The first thing to remember is that the governing authorities are people and because they are people they are fallen people in the need of Jesus Christ as their Lord and Savior. That the governing authorities are sinners just like anyone else means we should not be surprised when they use their position “as ministers (or servants) of God in an unrighteous manner.

The “good” then in the passage is a reference to the governing authorities punishing evil and pursuing justice. Verse 3 indicates that rulers (governing authorities) should be a terror for those guilty of bad conduct.

Wayne Grudem in, Christian Ethics-An Introduction to Biblical Moral Reasoning sums up the point nicely:

This means we should think of government officials as serving God when they punish evil and promote what is good, whether they realize it or not. This is a strong passage in support of the idea that we should view the civil government as a gift from God, something that brings us great benefits. Although individual people and individual governments can do evil, the institution in itself is something good, a benefit that flows to us from God’s infinite wisdom and love.

Grudem, Wayne, Christian Ethics, pg 430

I had a conversation the other day with a retired policeman who lives near by. He served in a local police force for 28 years until the department gave him early retirement due to a back injury he received in the line of duty.

I knew the area where he was a policeman and I asked him what was the most frustrating aspect of his job. He said it was not the risk associated with enforcing the law. He said that just goes with the job. He said what is most frustrating is when the “governing authorities” go soft on crime and practice the all to common “catch and release” methodology that seems to dominate many large and medium sized cities.

The policeman sometimes has to use his or her sword to make an arrest. The prosecutor then has to make a case to convict and then the judge has to pass sentence. The sentence then becomes the point of catch and release and the criminal is free to commit more crime with little consequence.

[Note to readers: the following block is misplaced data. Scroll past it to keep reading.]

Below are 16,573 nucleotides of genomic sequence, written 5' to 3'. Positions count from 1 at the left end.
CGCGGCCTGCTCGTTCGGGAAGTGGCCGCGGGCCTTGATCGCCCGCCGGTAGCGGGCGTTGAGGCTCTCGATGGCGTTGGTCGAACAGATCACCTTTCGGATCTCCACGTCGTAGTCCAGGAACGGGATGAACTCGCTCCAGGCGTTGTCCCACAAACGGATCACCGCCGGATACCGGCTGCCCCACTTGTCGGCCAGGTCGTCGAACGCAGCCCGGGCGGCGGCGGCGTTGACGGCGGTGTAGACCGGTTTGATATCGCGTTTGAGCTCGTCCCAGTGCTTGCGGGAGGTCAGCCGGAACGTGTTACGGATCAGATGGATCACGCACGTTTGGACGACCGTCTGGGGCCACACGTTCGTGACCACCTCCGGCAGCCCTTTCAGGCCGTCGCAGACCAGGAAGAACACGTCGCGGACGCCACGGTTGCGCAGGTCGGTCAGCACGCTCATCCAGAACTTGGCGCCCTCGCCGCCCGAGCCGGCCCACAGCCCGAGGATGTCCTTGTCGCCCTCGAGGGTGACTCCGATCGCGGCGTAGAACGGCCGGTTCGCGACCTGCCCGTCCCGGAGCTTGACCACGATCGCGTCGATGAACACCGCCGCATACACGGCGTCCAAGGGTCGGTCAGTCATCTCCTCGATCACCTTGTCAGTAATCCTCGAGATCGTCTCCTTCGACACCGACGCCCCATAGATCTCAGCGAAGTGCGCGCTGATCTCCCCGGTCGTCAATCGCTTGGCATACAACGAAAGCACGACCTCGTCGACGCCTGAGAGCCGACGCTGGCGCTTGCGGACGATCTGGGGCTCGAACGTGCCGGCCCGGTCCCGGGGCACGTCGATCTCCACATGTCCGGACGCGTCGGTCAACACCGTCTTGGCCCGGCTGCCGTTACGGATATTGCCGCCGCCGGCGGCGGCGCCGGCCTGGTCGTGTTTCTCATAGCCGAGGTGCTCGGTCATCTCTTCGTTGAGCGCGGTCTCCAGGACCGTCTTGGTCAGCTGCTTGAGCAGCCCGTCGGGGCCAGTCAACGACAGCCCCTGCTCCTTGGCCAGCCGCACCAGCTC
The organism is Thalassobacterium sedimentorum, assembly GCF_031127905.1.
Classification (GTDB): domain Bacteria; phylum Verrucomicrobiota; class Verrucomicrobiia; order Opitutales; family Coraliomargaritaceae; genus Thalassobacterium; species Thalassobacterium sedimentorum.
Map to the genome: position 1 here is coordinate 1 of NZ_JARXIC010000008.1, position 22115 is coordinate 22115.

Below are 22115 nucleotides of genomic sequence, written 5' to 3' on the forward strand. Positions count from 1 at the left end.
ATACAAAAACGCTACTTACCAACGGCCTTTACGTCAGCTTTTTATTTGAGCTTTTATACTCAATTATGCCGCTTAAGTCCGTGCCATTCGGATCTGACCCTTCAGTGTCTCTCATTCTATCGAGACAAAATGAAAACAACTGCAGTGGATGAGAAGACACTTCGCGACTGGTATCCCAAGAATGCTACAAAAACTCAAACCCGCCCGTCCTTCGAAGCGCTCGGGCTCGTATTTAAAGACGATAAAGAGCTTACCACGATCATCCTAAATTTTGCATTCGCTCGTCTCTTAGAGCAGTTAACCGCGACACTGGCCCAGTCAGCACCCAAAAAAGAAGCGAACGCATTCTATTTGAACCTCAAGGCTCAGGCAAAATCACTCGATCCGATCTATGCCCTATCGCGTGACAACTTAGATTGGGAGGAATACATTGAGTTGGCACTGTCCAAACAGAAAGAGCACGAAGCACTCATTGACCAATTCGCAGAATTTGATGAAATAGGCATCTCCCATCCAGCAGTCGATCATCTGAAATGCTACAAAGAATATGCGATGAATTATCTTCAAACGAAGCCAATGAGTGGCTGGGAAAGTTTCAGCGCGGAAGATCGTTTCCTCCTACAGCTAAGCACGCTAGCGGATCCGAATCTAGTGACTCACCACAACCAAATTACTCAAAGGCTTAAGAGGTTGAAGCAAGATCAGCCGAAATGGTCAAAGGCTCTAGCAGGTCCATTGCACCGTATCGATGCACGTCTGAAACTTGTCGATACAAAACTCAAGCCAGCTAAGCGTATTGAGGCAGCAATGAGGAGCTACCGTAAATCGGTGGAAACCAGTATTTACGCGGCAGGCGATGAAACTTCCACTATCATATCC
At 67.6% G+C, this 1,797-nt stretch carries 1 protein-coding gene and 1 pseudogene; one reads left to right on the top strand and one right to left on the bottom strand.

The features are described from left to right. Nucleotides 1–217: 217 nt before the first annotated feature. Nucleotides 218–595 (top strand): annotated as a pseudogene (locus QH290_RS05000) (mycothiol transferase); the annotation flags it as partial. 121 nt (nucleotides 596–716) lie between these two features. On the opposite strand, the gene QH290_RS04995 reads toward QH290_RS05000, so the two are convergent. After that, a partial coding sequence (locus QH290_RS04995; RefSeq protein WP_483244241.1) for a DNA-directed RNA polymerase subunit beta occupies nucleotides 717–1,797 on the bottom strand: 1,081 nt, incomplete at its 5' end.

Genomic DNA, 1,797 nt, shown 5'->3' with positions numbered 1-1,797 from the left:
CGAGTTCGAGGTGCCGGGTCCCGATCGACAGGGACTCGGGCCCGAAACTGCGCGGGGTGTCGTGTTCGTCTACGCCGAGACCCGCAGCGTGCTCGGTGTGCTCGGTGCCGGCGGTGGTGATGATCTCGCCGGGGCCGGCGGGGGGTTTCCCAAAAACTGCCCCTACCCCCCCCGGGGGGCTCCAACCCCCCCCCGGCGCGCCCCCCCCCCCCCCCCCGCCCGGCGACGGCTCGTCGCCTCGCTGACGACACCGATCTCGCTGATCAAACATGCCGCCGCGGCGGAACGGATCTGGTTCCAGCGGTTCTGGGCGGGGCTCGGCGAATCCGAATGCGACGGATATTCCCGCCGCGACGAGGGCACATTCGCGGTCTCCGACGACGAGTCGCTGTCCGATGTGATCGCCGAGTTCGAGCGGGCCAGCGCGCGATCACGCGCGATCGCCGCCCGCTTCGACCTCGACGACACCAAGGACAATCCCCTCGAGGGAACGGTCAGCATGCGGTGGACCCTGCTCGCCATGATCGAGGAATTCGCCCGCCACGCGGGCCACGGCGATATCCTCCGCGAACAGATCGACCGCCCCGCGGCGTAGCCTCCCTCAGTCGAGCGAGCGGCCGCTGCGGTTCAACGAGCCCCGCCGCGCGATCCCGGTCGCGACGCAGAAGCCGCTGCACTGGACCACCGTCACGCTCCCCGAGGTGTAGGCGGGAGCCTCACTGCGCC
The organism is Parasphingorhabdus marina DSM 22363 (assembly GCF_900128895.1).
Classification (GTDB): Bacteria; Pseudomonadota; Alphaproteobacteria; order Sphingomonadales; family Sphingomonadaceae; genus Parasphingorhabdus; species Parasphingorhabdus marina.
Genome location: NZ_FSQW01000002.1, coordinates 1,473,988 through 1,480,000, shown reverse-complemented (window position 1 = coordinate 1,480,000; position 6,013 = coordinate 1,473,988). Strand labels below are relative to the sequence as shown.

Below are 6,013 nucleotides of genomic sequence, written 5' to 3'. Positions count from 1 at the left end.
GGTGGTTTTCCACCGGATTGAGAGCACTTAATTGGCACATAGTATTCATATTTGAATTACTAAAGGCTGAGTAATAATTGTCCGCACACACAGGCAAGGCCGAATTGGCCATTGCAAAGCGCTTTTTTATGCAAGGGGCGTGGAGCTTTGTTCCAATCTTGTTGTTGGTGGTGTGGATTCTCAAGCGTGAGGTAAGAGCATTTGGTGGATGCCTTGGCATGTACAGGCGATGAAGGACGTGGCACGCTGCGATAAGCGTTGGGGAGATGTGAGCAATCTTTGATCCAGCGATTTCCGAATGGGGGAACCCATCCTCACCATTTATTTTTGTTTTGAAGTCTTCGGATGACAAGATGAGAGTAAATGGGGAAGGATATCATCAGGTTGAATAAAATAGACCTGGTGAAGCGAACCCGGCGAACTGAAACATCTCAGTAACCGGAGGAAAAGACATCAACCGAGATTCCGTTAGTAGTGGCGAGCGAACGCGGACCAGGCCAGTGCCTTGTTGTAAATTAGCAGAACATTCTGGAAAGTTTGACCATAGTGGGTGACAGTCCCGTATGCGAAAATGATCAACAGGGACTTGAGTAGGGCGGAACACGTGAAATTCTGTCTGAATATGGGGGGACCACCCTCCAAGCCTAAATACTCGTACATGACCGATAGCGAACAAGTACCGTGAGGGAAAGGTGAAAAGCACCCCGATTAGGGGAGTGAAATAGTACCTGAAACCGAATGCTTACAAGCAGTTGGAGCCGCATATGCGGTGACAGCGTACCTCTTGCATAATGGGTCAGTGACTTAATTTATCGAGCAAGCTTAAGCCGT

The policeman I spoke to was not sorry to be retired. He added that his replacement was recently struck in the head with a machete (a type of sword). My acquaintance wondered out loud what kind of juvenile and adult record did the perpetrator have and how many times was he caught and then released.

Sometimes the police believe they bear the sword in vain. That’s on the governing authorities and the police.

Biblical Stewardship and Student Loans

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My parents were depression era kids. The experience made them frugal and they worked hard to earn what they had and to provide for me and my sister.

As I came of age I learned a couple of lessons from them regarding some basic principles of borrowing and lending. One principle was derived from my wife’s and I wanting to purchase our first house.

I didn’t ask, but my parents volunteered to help us with a downpayment. They gave us $6000.00. This was back in 1976 and interest rates were much higher (10-12 %) than they are at the time of this writing (Jan., 2020).

The conditions for the help were we had to pay back $5000 of the $6000. The first $1000.00 was a gift; charity from my parents. The $5000.00 to be paid back was a loan without interest. We had to make a monthly payment. I do not remember what the payment was but it was reasonable.

I confess that at the time I resented the fact that the entire sum was not a gift of charity. I was not over-the-top resentful but it bothered me that other parents paid for their kids education or gave far more substantial gifts to their kids. In other words, I was jealous and covetous. If you are a Christian that should remind you of a commandment.

My parents sought to teach me valuable lessons about life and finances.

My wife and I both worked full-time. We were childless for the first six years of our marriage. We saved next to nothing. While we did not make a fortune we did just fine with two incomes spending the surplus on “stuff” rather than saving anything substantial. We were immature and in our early twenties.

The rule of thumb at the time was you needed 20% of the total cost of the house for your down payment. The house we bought cost $35,000 so we needed $7000.00. My wife and I had a little over $1000.00 in savings and my parents provided the rest. I should have been grateful rather than jealous of others who received bigger breaks from their parents.

So the first lesson from my parents was, learn to save your money so you won’t have to borrow or borrow as much when the time comes to purchase something big like a house or car.

Although I’ve said that was the first lesson it really comes after what I’ll call the first principle. Both my wife and I worked from the time we were teens. I had my first job the day I turned 16 and my wife had a job at age 15. The principle is of course, work and then save. Start early.